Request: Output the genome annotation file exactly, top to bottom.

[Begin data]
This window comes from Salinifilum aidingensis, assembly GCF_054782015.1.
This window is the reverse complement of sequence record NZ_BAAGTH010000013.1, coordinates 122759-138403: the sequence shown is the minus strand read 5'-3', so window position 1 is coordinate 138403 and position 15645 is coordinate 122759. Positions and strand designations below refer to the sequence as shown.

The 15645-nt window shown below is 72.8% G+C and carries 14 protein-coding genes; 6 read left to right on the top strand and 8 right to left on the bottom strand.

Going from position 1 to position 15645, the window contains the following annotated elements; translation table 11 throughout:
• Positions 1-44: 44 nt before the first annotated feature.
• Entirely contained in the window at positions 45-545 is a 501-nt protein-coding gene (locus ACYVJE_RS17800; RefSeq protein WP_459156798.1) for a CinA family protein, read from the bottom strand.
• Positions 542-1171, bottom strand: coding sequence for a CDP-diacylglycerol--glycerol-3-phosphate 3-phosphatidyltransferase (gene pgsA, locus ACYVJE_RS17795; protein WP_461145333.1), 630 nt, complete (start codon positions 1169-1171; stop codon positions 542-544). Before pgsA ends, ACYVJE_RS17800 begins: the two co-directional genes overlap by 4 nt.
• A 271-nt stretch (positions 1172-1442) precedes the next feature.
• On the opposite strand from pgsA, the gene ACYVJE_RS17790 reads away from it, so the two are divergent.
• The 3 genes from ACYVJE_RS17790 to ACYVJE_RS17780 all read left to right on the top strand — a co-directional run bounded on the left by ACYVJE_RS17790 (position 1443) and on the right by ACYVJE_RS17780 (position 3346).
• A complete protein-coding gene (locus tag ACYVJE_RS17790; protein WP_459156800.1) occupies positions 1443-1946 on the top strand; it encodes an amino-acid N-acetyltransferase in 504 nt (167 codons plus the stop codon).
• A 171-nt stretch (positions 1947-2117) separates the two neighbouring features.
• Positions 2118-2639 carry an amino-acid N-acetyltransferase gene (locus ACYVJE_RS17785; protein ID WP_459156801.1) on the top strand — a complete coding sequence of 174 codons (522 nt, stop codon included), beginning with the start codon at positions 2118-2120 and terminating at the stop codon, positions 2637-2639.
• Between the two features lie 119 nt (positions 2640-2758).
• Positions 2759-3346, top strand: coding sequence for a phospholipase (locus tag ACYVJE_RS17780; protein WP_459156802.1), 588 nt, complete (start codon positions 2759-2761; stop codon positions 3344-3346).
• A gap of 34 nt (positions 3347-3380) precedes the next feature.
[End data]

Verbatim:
This window comes from Salinifilum aidingensis, assembly GCF_054782015.1.
This window is the reverse complement of sequence record NZ_BAAGTH010000013.1, coordinates 122759-138403: the sequence shown is the minus strand read 5'-3', so window position 1 is coordinate 138403 and position 15645 is coordinate 122759. Positions and strand designations below refer to the sequence as shown.

The 15645-nt window shown below is 72.8% G+C and carries 14 protein-coding genes; 6 read left to right on the top strand and 8 right to left on the bottom strand.

Going from position 1 to position 15645, the window contains the following annotated elements; translation table 11 throughout:
• Positions 1-44: 44 nt before the first annotated feature.
• Entirely contained in the window at positions 45-545 is a 501-nt protein-coding gene (locus ACYVJE_RS17800; RefSeq protein WP_459156798.1) for a CinA family protein, read from the bottom strand.
• Positions 542-1171, bottom strand: coding sequence for a CDP-diacylglycerol--glycerol-3-phosphate 3-phosphatidyltransferase (gene pgsA, locus ACYVJE_RS17795; protein WP_461145333.1), 630 nt, complete (start codon positions 1169-1171; stop codon positions 542-544). Before pgsA ends, ACYVJE_RS17800 begins: the two co-directional genes overlap by 4 nt.
• A 271-nt stretch (positions 1172-1442) precedes the next feature.
• On the opposite strand from pgsA, the gene ACYVJE_RS17790 reads away from it, so the two are divergent.
• The 3 genes from ACYVJE_RS17790 to ACYVJE_RS17780 all read left to right on the top strand — a co-directional run bounded on the left by ACYVJE_RS17790 (position 1443) and on the right by ACYVJE_RS17780 (position 3346).
• A complete protein-coding gene (locus tag ACYVJE_RS17790; protein WP_459156800.1) occupies positions 1443-1946 on the top strand; it encodes an amino-acid N-acetyltransferase in 504 nt (167 codons plus the stop codon).
• A 171-nt stretch (positions 1947-2117) separates the two neighbouring features.
• Positions 2118-2639 carry an amino-acid N-acetyltransferase gene (locus ACYVJE_RS17785; protein ID WP_459156801.1) on the top strand — a complete coding sequence of 174 codons (522 nt, stop codon included), beginning with the start codon at positions 2118-2120 and terminating at the stop codon, positions 2637-2639.
• Between the two features lie 119 nt (positions 2640-2758).
• Positions 2759-3346, top strand: coding sequence for a phospholipase (locus tag ACYVJE_RS17780; protein WP_459156802.1), 588 nt, complete (start codon positions 2759-2761; stop codon positions 3344-3346).
• A gap of 34 nt (positions 3347-3380) precedes the next feature.